Stupidity is contagious. It gets us all from time to time. Even respectable companies can catch it. As I do every week, let's take a look at five dumb financial events this week that may make your head spin.

1. I think Icahn
Carl Icahn's partial victory is a loss for Biogen Idec (NASDAQ:BIIB). The billionaire cage-rattler has been in a proxy fight with the drug company for nearly two years. On Thursday, Biogen Idec announced preliminary results of a proposed board shake-up. At least one -- and perhaps two -- members of Icahn's proposed slate have won a seat on the company's board.

There are a few problems here.

  • There are a whopping 13 seats on the board, so Icahn's cronies are unlikely to have much of a say in the company.
  • Things got nasty on Wednesday, with Biogen Idec trying to keep its shareholder vote going for as long as possible, and Icahn publicly accusing the company of "hijacking" the election.
  • The lack of harmony is going to make the boardroom testy, now that Icahn has a presence inside.

2. Nothing but net, book
Microsoft (NASDAQ:MSFT) is tired of the term "netbook" to describe the wave of economically priced, pint-sized computing gadgets that took the market by storm last year. Instead of calling them netbooks, Microsoft is suggesting a new moniker: low-cost small notebook PCs.

You can tell that Redmond, Wash., is three time zones away from Madison Avenue. The buzzword is a buzz kill. It's also a mouthful and a travesty to the overuse of syllables.

There is nothing wrong with the term netbook, even if consumers are using them for far more than just surfing the Web. Besides, even though Windows XP is the operating system of choice these days on netbooks, it remains to be seen what will happen to the niche once the Android-powered portable computers hit the market. In short, Microsoft doesn't really have the right to name what it didn't create and can't control.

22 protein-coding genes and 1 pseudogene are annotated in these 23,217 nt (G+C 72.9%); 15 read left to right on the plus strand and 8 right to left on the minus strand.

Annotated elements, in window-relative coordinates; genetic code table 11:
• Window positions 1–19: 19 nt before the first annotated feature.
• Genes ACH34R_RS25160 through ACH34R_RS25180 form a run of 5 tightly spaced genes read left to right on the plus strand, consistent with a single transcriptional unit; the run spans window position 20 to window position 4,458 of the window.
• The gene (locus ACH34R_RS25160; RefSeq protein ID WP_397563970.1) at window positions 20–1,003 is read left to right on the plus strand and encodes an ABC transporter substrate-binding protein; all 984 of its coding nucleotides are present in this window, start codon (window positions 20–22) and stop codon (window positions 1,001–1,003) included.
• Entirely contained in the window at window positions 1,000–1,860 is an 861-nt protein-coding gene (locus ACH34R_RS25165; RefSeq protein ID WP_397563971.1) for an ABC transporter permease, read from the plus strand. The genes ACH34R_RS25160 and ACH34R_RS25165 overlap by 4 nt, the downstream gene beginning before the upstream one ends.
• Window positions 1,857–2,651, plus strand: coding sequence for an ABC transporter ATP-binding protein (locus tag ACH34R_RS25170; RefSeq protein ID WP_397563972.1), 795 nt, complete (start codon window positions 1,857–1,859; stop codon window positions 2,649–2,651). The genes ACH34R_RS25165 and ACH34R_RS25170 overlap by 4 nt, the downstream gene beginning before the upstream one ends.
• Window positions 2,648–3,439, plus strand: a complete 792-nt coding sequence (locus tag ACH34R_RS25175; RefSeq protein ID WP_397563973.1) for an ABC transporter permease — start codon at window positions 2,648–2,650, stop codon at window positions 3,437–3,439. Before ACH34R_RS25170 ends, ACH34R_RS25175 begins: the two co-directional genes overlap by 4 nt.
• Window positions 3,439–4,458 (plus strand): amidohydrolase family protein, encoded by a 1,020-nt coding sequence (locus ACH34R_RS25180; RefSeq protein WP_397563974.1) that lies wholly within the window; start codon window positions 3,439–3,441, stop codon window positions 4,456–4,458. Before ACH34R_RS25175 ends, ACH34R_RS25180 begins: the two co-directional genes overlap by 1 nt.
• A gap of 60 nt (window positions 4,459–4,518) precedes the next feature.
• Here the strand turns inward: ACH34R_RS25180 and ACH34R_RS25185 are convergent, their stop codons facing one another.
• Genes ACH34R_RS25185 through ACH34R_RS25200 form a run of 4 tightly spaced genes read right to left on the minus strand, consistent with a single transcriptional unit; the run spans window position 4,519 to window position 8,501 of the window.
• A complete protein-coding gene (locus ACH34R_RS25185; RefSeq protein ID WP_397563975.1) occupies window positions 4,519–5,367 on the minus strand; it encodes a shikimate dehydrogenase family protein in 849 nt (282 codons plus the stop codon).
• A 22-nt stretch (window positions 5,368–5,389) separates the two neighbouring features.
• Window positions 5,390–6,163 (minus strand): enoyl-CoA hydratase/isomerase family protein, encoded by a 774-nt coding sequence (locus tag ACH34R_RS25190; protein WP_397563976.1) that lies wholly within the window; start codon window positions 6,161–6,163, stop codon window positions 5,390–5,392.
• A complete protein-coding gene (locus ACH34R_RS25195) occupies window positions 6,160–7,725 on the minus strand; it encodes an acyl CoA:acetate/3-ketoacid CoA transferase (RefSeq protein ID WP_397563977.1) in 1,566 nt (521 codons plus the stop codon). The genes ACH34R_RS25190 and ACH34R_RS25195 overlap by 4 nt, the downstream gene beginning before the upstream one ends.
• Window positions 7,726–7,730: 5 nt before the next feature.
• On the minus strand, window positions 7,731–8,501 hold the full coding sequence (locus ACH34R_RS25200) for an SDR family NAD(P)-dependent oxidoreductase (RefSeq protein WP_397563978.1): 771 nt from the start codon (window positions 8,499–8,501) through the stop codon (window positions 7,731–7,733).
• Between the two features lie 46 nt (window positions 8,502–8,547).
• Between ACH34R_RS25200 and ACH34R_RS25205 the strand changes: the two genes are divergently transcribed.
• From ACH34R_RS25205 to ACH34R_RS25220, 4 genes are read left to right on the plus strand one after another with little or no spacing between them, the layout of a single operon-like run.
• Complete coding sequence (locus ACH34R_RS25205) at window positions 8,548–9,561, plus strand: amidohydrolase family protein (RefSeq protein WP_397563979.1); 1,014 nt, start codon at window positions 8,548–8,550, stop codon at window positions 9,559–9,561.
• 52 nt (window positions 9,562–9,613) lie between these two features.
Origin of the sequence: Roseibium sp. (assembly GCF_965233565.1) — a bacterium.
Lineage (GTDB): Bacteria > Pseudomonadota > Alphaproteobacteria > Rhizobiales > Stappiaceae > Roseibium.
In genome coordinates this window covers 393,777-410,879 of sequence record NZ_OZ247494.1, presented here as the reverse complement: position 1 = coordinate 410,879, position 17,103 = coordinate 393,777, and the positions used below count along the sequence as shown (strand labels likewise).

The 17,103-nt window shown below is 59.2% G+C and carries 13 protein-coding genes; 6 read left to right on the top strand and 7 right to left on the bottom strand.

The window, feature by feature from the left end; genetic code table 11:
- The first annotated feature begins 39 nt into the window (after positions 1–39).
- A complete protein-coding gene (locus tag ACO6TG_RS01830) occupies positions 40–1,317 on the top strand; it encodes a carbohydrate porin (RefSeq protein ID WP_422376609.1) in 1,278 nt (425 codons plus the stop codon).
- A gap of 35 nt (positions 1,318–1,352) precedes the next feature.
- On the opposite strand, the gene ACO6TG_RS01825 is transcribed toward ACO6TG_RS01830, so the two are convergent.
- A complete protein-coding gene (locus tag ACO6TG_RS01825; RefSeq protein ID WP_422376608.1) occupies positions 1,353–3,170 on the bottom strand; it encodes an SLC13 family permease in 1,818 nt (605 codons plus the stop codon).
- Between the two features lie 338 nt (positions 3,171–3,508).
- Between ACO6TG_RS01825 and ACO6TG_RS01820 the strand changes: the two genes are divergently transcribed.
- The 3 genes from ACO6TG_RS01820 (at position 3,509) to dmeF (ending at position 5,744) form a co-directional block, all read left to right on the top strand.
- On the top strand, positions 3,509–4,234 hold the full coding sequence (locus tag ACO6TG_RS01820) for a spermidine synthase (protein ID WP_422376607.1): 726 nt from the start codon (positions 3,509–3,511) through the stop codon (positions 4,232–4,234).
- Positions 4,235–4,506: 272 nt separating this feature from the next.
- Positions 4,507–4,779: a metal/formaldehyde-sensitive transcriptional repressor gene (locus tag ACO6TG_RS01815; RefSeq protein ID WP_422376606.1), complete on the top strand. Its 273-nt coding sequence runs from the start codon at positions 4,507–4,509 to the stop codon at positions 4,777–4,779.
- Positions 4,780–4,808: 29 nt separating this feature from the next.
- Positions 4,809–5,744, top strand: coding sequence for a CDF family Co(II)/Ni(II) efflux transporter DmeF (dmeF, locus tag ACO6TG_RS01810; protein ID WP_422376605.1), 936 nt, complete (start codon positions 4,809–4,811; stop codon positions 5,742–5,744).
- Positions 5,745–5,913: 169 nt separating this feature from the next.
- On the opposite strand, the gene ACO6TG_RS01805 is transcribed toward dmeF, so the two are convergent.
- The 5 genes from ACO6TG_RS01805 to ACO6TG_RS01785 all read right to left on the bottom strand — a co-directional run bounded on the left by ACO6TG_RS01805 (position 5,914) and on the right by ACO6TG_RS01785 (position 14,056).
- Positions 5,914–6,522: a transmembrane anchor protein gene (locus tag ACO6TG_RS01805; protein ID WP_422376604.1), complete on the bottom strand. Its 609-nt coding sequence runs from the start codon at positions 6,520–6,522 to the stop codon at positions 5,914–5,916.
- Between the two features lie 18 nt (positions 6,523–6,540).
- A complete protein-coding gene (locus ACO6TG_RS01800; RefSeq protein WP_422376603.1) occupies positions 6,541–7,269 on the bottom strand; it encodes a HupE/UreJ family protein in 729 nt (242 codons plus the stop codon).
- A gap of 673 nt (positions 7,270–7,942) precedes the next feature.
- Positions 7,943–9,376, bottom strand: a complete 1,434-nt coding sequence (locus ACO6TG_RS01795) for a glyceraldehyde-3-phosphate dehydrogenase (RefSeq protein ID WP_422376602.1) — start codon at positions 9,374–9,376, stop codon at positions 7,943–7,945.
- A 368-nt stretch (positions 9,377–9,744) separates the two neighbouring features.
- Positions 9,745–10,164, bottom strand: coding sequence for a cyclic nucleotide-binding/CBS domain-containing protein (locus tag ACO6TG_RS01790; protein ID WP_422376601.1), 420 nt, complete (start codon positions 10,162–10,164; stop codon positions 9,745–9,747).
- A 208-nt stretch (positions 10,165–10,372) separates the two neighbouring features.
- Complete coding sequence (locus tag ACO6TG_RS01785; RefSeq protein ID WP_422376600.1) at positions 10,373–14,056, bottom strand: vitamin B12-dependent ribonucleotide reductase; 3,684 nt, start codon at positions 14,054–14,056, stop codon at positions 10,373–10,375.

3. How now Dow cow?
With the bankruptcy of General Motors, the Dow Jones Industrial Average went into makeover mode. It replaced two of its fading components, adding Cisco (NASDAQ:CSCO) and Travelers Group (NYSE:TRV) in the 30-stock index.

I get Cisco. The networking giant is a bellwether. For a brief spell several years ago, Cisco actually commanded the market's highest market cap. Travelers, on the other hand, was a huge stretch. It's a real dark horse.

There is nothing wrong with a little insurance coverage in the gauge, but I can think of at least five companies that are far larger and more relevant than Travelers.

4. Wal-Mart scales Montana
Wal-Mart (NYSE:WMT) is betting big on Hannah Montana star Miley Cyrus. The world's largest retailer is launching a Cyrus clothing line in August and sponsoring her North American concert tour that begins a month later.

I would normally applaud any effort by Wal-Mart to embrace the "cheap chic" market, but Cyrus? This deal would have been huge a year or two ago when she was clearly ascending, but Disney's (NYSE:DIS) Disney Channel stars rarely have much of a shelf life. She's doing fine now, but you don't want to bank so much on a single star who entertains fickle youth heading into the back-to-school season.

5. More blue than jet
Shares of JetBlue (NASDAQ:JBLU) took a 15% hit on Wednesday, after the value-priced air carrier increased the size of its equity and debt offerings. It priced 23 million shares at $4.25, ahead of the 20 million shares it had originally earmarked for the secondary offering.

Dilution is never fun, especially with the stock closing at $5.03 on Tuesday night. It's also hard to get the market to rally around a secondary offering at a price that is less than a fourth of what the stock was trading at six years ago.

Next time you're planning a stock offering, JetBlue, check the altitude.

Let's beat the dumb drum:

Biogen Idec and Disney are Motley Fool Stock Advisor recommendations. Disney, Microsoft, and Wal-Mart are Inside Value picks. Try any of our Foolish newsletters today, free for 30 days.

Longtime Fool contributor Rick Munarriz is a fan of dumb and smart business moves. Investors can learn plenty from both. He does not own shares in any of the stocks in this story, save for Disney. Rick is also part of the Rule Breakers newsletter research team, seeking out tomorrow's ultimate growth stocks a day early. The Fool has a disclosure policy.